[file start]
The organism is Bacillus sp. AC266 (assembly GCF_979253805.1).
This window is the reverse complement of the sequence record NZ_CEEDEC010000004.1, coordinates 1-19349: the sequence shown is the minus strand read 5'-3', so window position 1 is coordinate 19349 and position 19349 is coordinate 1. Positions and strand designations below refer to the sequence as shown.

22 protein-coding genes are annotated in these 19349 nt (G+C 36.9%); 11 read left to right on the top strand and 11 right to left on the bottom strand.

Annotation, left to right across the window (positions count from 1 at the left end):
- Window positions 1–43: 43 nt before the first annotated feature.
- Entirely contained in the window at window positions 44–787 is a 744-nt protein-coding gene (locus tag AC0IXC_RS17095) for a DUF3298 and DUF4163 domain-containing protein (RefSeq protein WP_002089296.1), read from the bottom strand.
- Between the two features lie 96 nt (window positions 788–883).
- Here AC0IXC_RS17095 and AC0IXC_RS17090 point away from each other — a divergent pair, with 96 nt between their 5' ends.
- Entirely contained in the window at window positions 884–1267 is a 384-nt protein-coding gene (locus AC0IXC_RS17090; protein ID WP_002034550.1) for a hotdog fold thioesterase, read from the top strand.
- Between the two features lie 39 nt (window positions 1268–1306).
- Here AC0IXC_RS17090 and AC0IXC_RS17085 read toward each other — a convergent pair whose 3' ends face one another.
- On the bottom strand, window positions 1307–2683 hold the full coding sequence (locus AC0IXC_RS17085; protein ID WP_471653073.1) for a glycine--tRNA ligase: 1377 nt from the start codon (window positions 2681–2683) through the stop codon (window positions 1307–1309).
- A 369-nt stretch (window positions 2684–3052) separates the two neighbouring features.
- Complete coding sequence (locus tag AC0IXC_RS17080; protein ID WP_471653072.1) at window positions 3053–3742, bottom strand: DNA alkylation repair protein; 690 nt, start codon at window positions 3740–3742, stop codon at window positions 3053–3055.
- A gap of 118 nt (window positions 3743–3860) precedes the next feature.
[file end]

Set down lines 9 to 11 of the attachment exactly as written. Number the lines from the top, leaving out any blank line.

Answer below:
- Entirely contained in the window at window positions 884–1267 is a 384-nt protein-coding gene (locus AC0IXC_RS17090; protein ID WP_002034550.1) for a hotdog fold thioesterase, read from the top strand.
- Between the two features lie 39 nt (window positions 1268–1306).
- Here AC0IXC_RS17090 and AC0IXC_RS17085 read toward each other — a convergent pair whose 3' ends face one another.